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Baseball Advertising Trade Cards 3rd edition
The "Cadillac" Set — 10 Players

[This information is from pp. 50-51 of Baseball Advertising Trade Cards 3rd edition, copyright 2011 by Frank Keetz and is reproduced here with his permission. No part of this material may be reproduced for commercial purposes without the written consent of the author.]

Go back to: Contents | Index of Sets | Checklist of Sets: Set H 804-20 | ahead to: Checklist of Sets: Set H 804-21

The Tobin "56" Series (H 804-21) is often called, "The Cadillac of baseball advertising trade cards." All ten cards in the set have identifiable 1887 major league baseball player names and caricatures. Five of the players are now members of the Baseball Hall of Fame. Serious baseball card collectors often disregard most trade cards except this set with its ten specific players. There is a higher demand for these cards.

Set H 804-22 (Tobin "147" Series) is a black and white set, otherwise identical to H 804-21. Set H 804-23 is a third Tobin set with a "149" identification number. Its images, however, show no resemblance to these other two Tobin sets. Sets H 804-1B and H 804-1D are also identified as relatively common Tobin sets.)

Adrian "Cap" Anson was a long-time first baseman and manager — mostly with Chicago. He was the first player to reach the 3,000 hit mark and was one of the earliest Hall of Fame selectees. Anson was not only a leader but simply "the greatest player of the 19th century." Highly respected by players and fans alike, he was, nevertheless, instrumental in locking out black players during organized baseball's formative years.

Just as famous was flamboyant, dashing Mike "King" Kelly who was as notorious for his off-field escapades as his on-field exploits. The nation was shocked when colorful Kelly, a baseball player, was sold by Chicago to Boston in 1887 for a then amazing $10,000. The "$10,000 beauty" raised his last Chicago average of .388 to .394 in his initial season with Boston. His daring base running, hard sliding and stolen bases inspired a popular "Slide, Kelly, Slide" song. Kelly's constant carousing led to a quick lessening of skills and an early death at age 36. Untold thousands of devoted followers mourned his passing at the funeral as well as throughout the nation.

Entering the Hall of Fame in 1945 with Kelly was mighty slugger Dan Brouthers who had a lifetime major league average of .349 while playing first base. Pitchers Tim Keefe and Mickey Welch both entered the National League in 1880 with Troy (later the Giants of New York and now the San Francisco franchise). Both ended their careers in the early 1890s with more than 300 victories. Keefe won 42 games in 1886 while Welch notched a career-high 44 in 1885. Keefe was the highest paid baseball player during the 1889 season when he received an astounding $5,000.

The players on the other five trade cards, while not Hall of Famers, were certainly no slouches. "Pebbly Jack" Glasscock was a good fielding major league shortstop for 17 years. Known for his fielding range, he also knocked out 2,079 hits while accumulating a .297 batting average. Ed Andrews lasted eight seasons as an outfielder, batted .325 in 1887 (the issue year of the trade cards) and led the National League in 1886 with 56 stolen bases.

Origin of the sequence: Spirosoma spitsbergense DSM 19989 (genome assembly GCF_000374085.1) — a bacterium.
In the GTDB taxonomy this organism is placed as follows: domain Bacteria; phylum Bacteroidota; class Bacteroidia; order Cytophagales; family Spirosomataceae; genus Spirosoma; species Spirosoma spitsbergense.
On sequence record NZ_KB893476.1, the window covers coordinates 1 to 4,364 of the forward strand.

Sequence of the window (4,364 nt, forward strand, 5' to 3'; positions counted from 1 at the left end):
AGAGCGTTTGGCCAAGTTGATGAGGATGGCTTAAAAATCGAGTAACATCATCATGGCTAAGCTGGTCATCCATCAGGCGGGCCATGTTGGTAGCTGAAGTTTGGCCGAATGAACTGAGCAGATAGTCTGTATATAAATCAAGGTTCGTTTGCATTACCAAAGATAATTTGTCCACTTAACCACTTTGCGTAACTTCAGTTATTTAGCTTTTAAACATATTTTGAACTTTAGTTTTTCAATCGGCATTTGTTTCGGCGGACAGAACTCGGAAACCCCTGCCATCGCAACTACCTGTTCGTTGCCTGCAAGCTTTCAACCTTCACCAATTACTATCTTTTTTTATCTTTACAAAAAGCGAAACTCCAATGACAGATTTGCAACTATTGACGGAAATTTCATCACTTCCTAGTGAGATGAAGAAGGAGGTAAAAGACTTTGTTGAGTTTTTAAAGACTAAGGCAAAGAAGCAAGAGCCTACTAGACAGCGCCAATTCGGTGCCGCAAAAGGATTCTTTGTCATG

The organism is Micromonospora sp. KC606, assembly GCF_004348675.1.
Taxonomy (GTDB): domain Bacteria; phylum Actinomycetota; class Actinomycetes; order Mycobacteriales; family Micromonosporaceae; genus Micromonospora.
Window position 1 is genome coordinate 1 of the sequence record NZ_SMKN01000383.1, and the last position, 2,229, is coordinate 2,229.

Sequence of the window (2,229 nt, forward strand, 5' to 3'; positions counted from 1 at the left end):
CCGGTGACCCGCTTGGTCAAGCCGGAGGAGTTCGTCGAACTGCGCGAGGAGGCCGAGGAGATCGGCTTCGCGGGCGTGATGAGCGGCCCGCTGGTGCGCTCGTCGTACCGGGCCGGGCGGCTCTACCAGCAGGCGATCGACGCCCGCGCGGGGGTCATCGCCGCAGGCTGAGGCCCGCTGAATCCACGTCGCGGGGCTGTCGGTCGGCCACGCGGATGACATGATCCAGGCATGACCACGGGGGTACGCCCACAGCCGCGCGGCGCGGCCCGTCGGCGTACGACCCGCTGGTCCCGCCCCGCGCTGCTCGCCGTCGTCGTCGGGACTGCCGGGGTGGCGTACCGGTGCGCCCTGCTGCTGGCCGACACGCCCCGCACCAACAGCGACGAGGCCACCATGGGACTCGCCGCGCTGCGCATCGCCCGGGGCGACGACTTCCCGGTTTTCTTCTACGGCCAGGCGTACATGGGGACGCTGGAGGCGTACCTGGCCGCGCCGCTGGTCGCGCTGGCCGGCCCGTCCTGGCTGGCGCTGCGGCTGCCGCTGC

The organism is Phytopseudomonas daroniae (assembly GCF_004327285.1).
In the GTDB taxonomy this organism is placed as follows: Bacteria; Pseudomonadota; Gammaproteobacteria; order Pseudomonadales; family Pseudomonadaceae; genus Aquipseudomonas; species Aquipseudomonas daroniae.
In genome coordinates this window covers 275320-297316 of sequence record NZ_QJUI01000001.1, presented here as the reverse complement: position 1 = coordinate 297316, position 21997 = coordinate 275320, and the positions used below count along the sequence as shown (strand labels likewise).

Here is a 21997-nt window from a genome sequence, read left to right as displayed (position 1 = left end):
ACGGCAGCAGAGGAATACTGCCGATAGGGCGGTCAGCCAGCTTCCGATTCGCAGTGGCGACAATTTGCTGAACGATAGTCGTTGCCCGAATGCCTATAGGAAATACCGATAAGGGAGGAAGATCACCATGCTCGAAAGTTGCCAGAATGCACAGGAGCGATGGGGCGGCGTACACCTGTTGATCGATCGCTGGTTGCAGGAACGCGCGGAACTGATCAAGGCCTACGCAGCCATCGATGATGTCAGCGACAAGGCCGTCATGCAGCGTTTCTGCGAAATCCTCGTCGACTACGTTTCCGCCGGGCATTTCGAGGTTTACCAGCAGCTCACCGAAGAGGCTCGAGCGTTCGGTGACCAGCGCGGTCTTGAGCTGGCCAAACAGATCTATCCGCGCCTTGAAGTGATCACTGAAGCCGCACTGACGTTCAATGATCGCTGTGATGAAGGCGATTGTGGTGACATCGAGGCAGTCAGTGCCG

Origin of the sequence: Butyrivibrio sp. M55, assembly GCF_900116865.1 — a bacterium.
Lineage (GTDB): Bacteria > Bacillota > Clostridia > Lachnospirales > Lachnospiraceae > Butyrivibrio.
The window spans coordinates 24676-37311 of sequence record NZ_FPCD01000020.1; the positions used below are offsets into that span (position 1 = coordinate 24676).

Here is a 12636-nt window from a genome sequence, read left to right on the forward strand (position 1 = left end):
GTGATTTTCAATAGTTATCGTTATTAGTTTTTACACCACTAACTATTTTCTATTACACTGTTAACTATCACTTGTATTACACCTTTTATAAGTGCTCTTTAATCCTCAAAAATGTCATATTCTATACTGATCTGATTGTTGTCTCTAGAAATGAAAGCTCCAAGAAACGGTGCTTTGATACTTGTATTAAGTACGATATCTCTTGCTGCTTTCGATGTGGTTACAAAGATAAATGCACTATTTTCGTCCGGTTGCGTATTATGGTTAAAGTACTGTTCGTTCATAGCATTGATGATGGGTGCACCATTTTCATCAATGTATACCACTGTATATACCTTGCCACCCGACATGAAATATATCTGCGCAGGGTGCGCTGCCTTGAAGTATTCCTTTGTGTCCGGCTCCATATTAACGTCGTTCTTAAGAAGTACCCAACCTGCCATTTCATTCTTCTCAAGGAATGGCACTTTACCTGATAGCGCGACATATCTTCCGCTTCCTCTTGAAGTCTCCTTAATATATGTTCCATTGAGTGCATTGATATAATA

Paul Hines, the oldest of the ten players, played four seasons before the National League's initial season in 1876. Those four seasons in the short-lived National Association plus 16 in the National League made him a 20 year veteran. Hines, who became deaf as a result of a beaning, had more than 2,000 hits which accounted for a batting average just above .300. With Providence in 1878, the center fielder was the major league's first "triple crown batter" (first in home runs, batting average and runs batted in).

Jim McCormick finished his major league career in 1887 with a 13-23 win-loss record. However, the husky Scotch-born hurler had a 252-191 record during the previous nine seasons, most of which were spent with Cleveland. Twice he led the National League in innings pitched with 657 in 1880 and 595 in 1882!. McCormick pitched 194 complete games over a three-year span (1880-1882). The team played a total of 250 games during that span. There were few relief pitchers a century ago! In fact, there were few starting pitchers a century ago!

Last, but far from least accomplished, was Charlie Ferguson. His was a tragic tale. He reached the majors at age 21, spent four complete seasons with Philadelphia compiling an impressive 99-64 win-loss record only to die in April 1888 of "typhoid pneumonia" at age 25.

Baseball advertising insert card for Betsy Ross Bread

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Baseball advertising insert card for Betsy Ross Bread

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At first glance a baseball advertising trade card. Turn it over. No, it is an INSERT card.

Go to top of page | back to: Contents | Index of Sets | Checklist of Sets: Set H 804-20 | ahead to: Checklist of Sets: Set H 804-21

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